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Photo by Emily Broad

Beyond the Office: Hafsa Ahmed

As Student Government President for the 2019-2020 academic year, Hafsa reflects on her personal experiences of the past few years and addresses the next generation of NYU Abu Dhabi students.

When Hafsa Ahmed, Class of 2020, stepped onto the stage at the Marhaba Welcome Dinner, over 400 new faces were eagerly waiting to hear what she had to say. As Student Government President for the 2019-2020 academic year, Ahmed spoke through the lens of her personal experiences of the past few years to directly address the next generation of NYU Abu Dhabi students. The Student Government at NYUAD is comprised of an Executive Board, Class Representatives, and numerous committees that focus on various aspects of campus life, with Ahmed leading the group for the 2019-2020 academic year.
As she enters her final year, Ahmed, majoring in Social Research and Public Policy with a double minor in Economics and Public Health, sat down to reflect on the whirlwind experience. Ahmed, who hails from Lahore, Pakistan, warmly recalls her upperclassmen “parents” who helped frame her transition into university life. Now Ahmed hopes to pass along the messages she learned.
Between student assistantships, welcoming several classes of first-years through Marhaba and First Year Dialogue, and active involvement in the Women’s Leadership Network, Ahmed’s four years have centered around community life at NYUAD. For the past two years, Ahmed has also been a core organizing member of the annual Public Health Think Tank, a conference that gathers students from across the UAE to devise public health interventions and learn from experts in the field. Ahmed’s academic and personal passion for public health also extended to her study away in New York when she took part in the Peer Health Exchange.
“She has increased her responsibilities every year but has always done so with humility and with a passion for looking out for all students,” noted Kyle Farley, Dean of Students. “It is always about looking at the role of students, the voice of students and the future of the university.”
Ahmed’s message for the Class of 2023 mirrors this view and looks towards the future of the institution. “You signed up for something that's bigger than yourself,” Ahmed emphasized. “You’re coming into a place that you’re actively shaping... a place that is not set in stone, set in old traditions.”
Ahmed describes the changes that have taken place within Student Government since she first entered a General Assembly meeting early in her freshman year. She specifically notes the growing influence of student voices in academic decision-making, including the addition of elected academic representatives last year.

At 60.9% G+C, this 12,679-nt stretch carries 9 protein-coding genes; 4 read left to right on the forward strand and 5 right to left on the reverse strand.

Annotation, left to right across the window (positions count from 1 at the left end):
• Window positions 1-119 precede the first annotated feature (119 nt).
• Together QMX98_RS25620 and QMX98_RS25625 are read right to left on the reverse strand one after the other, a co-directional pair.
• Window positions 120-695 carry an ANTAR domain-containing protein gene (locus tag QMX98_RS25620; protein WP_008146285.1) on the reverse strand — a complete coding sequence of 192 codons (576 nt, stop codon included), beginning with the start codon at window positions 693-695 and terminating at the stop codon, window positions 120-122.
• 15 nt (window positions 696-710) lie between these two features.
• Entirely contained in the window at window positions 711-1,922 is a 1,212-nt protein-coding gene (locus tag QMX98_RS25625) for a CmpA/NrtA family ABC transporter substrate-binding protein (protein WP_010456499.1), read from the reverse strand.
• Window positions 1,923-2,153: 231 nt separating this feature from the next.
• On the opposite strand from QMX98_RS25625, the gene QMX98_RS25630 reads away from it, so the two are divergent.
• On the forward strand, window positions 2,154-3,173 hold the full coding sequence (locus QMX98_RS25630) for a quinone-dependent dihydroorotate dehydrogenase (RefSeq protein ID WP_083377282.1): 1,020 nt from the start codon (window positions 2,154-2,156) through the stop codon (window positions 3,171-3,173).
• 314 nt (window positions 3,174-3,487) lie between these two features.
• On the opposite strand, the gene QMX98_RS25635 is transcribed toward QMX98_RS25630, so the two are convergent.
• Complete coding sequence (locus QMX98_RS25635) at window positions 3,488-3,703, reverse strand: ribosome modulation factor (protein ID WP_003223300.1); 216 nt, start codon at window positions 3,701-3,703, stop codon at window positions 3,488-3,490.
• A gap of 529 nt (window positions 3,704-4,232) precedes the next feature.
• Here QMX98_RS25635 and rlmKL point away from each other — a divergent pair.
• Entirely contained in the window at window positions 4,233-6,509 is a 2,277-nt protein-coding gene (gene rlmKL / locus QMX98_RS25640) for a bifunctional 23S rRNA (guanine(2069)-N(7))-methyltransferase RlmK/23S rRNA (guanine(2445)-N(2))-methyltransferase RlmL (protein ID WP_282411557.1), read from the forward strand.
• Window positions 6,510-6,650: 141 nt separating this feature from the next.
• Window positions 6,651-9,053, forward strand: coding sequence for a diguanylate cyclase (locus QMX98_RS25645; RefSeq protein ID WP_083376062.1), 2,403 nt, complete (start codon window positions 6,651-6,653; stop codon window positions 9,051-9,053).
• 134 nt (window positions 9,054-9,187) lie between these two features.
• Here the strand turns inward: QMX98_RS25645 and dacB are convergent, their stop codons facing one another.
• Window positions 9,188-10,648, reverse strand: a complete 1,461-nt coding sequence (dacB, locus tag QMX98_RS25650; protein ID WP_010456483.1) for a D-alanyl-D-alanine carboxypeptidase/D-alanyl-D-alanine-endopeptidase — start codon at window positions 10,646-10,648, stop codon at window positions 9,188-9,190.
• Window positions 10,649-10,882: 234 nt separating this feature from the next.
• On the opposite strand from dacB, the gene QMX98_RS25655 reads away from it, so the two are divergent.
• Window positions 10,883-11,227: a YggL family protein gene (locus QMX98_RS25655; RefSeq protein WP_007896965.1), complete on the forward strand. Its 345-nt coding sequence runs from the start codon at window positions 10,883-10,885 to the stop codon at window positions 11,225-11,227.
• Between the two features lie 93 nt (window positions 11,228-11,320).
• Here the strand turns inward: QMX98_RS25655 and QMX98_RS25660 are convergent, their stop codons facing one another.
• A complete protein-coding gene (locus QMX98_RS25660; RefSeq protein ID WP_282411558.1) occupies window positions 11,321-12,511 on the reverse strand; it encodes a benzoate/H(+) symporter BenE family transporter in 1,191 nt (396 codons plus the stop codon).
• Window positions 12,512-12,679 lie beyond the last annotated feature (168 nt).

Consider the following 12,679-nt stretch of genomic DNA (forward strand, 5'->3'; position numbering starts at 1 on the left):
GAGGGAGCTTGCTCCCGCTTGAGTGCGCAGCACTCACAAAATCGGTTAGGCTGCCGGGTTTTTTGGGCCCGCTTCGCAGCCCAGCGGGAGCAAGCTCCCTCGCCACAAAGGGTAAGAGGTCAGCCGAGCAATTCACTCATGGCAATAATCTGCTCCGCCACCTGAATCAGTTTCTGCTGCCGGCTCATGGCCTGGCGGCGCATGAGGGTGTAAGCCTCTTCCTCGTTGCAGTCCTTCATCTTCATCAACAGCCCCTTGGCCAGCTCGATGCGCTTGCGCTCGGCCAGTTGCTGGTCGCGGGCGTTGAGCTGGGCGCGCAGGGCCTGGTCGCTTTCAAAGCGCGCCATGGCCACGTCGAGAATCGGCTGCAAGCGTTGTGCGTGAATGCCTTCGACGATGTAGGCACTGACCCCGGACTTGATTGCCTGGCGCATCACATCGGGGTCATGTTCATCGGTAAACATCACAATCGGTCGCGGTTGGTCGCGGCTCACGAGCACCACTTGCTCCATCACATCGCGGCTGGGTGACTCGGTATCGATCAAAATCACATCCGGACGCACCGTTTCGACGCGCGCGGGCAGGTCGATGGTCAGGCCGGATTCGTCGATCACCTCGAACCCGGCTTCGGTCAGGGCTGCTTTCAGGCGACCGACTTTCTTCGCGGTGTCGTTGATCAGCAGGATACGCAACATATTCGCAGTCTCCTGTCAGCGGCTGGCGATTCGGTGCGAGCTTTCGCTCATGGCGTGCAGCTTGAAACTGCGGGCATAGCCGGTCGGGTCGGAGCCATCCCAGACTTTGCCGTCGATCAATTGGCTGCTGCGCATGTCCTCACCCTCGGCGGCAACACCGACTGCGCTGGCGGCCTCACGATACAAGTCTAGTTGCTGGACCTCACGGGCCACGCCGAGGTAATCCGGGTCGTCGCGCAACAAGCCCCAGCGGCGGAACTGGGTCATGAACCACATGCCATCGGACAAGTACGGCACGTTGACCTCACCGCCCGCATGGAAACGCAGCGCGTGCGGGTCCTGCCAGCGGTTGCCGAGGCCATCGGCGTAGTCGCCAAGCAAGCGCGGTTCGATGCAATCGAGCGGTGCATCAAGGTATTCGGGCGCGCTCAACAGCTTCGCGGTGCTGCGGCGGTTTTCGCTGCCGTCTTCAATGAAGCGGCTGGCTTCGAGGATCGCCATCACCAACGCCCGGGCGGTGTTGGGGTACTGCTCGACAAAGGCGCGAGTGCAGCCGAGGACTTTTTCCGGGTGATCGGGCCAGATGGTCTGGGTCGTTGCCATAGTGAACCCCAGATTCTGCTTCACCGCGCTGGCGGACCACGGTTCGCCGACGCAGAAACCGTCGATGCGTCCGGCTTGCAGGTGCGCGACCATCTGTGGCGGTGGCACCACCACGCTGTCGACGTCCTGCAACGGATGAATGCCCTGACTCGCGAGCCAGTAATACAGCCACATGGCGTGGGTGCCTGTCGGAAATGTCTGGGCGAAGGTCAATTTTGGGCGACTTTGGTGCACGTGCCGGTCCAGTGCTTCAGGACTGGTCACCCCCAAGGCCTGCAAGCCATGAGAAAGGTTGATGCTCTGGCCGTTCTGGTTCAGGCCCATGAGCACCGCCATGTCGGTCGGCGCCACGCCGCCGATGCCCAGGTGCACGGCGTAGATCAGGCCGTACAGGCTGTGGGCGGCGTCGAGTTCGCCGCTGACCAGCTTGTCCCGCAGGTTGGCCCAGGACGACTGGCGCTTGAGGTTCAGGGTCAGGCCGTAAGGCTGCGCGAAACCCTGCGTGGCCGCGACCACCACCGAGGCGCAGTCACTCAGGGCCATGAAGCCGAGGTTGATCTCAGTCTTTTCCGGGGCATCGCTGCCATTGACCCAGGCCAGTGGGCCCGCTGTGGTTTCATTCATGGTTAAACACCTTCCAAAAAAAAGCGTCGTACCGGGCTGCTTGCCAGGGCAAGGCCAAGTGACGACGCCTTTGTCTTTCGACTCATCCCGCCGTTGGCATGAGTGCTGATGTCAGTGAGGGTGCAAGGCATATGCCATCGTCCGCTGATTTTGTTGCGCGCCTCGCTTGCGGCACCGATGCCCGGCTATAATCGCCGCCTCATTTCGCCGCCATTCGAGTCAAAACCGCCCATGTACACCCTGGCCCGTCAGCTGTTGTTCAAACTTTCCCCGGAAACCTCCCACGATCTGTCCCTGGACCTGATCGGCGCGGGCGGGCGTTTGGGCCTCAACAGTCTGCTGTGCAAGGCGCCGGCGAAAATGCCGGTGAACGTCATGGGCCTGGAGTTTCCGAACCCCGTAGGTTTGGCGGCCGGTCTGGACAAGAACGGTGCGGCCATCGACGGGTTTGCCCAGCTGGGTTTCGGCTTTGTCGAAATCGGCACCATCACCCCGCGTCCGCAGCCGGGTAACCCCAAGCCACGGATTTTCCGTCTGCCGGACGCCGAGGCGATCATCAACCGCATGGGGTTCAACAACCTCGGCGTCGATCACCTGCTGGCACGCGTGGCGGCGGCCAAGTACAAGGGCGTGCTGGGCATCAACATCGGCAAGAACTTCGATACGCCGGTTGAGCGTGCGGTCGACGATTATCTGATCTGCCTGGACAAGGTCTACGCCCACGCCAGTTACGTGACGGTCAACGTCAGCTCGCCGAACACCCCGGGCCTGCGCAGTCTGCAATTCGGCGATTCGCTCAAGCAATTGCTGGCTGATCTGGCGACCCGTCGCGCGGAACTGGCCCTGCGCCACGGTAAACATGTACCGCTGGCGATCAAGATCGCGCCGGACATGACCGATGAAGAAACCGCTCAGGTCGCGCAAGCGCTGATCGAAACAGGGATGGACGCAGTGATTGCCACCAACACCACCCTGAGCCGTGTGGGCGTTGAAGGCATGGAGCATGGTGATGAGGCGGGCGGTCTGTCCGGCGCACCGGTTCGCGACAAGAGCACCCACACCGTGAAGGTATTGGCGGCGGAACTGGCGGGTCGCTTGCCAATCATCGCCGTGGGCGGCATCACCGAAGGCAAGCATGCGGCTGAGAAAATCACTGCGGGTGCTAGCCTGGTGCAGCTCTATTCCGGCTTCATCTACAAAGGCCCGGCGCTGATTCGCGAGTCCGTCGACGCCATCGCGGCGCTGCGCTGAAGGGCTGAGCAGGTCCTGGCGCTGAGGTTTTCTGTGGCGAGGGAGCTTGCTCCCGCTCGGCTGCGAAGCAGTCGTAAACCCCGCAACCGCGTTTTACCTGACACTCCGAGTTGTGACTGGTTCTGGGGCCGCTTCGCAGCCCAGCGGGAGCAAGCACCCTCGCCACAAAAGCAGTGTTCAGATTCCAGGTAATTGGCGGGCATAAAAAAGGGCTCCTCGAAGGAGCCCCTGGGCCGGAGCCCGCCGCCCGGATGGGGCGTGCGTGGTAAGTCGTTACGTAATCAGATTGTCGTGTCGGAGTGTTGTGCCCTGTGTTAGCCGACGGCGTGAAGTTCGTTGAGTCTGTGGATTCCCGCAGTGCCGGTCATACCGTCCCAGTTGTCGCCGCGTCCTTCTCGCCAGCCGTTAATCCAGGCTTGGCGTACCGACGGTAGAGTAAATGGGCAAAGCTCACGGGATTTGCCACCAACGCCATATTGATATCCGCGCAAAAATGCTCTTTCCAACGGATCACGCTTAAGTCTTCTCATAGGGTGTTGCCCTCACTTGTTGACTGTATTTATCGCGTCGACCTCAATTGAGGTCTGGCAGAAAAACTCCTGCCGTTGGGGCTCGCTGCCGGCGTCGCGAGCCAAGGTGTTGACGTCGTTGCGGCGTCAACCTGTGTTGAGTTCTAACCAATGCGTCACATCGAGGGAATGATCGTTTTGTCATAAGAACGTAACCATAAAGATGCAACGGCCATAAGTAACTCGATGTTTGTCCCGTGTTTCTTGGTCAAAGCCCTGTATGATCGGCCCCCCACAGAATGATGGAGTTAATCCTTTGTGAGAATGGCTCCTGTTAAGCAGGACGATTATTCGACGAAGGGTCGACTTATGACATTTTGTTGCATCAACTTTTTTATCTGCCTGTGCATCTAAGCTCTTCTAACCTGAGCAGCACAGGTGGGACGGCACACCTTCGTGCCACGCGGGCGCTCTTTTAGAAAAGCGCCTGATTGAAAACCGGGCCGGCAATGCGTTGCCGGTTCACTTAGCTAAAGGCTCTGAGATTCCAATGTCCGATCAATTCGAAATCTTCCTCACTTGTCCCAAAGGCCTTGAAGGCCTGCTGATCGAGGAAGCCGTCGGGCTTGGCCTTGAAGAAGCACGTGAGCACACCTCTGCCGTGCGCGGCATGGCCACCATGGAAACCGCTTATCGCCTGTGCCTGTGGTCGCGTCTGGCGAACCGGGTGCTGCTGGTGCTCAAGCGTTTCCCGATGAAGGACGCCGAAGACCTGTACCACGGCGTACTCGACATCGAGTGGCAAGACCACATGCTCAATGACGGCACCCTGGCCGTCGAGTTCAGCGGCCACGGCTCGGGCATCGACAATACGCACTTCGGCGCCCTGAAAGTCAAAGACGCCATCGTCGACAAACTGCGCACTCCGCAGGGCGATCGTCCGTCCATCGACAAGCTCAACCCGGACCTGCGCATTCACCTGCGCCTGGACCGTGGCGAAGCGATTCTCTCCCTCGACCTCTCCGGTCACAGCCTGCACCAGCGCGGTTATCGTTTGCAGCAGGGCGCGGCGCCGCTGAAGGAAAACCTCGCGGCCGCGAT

“Students don't realize how much agency they have on this campus,” said Vongai Mlambo, Class of 2020 and Vice President of Student Government. “We can bridge that knowledge for them so that they can do all the amazing initiatives that they have in mind.”
After meeting in a Calculus class in freshman fall, Mlambo and Ahmed’s overlapping interests soon led to a close friendship, and they now serve alongside each other in the top positions of Student Government.
With such examples of leadership, it is no doubt that the next generation of students are inspired to get involved. Anjanaa Prabagar, Class of 2023, found Ahmed’s welcome speech an important reassurance amidst the uncertainty of Marhaba. “When I got [to university] I wanted to be able to take up every opportunity possible,” shared Prabagar, who recently ran for the position of Freshman Representative. “I’m trying everything and I’m putting myself out there.”
In addition to Student Government programming throughout the year, Ahmed’s vision includes more opportunities for community reflection as well as integrating the growing number of graduate students on campus. While discussing the potential for community building, Ahmed nonetheless recognizes that every individual has their own successes and challenges. “There’s no one way of being an NYUAD student,” Ahmed added.
Ahmed encourages other students to be vocal and proactive in pushing for the changes they envision, just as she has throughout the years. “The past three years have been worth it, this last year will be worth it,” Ahmed exclaimed. “This is just brilliant.”
When student leaders go above and beyond, they shape the university in a way that will last beyond their time here.
Caroline Sullivan is Deputy Features Editor and Joanna Orphanide is a staff writer. Email them at
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